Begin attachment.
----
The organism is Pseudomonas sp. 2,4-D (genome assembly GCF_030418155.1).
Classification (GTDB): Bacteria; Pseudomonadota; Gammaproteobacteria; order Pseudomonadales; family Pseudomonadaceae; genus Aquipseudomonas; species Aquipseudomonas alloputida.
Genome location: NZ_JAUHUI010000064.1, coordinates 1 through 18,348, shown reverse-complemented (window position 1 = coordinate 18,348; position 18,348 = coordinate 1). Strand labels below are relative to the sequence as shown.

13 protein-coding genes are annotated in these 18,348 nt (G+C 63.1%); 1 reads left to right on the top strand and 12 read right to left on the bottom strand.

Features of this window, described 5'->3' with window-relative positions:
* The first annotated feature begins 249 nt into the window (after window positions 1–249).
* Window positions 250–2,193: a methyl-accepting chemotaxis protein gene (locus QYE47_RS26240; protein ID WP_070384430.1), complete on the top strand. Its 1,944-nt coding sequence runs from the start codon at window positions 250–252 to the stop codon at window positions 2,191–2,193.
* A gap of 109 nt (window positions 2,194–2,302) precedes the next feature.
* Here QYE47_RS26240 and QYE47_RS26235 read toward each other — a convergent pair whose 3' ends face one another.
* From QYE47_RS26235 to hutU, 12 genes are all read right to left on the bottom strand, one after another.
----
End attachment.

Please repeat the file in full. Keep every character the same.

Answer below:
The organism is Pseudomonas sp. 2,4-D (genome assembly GCF_030418155.1).
Classification (GTDB): Bacteria; Pseudomonadota; Gammaproteobacteria; order Pseudomonadales; family Pseudomonadaceae; genus Aquipseudomonas; species Aquipseudomonas alloputida.
Genome location: NZ_JAUHUI010000064.1, coordinates 1 through 18,348, shown reverse-complemented (window position 1 = coordinate 18,348; position 18,348 = coordinate 1). Strand labels below are relative to the sequence as shown.

13 protein-coding genes are annotated in these 18,348 nt (G+C 63.1%); 1 reads left to right on the top strand and 12 read right to left on the bottom strand.

Features of this window, described 5'->3' with window-relative positions:
* The first annotated feature begins 249 nt into the window (after window positions 1–249).
* Window positions 250–2,193: a methyl-accepting chemotaxis protein gene (locus QYE47_RS26240; protein ID WP_070384430.1), complete on the top strand. Its 1,944-nt coding sequence runs from the start codon at window positions 250–252 to the stop codon at window positions 2,191–2,193.
* A gap of 109 nt (window positions 2,194–2,302) precedes the next feature.
* Here QYE47_RS26240 and QYE47_RS26235 read toward each other — a convergent pair whose 3' ends face one another.
* From QYE47_RS26235 to hutU, 12 genes are all read right to left on the bottom strand, one after another.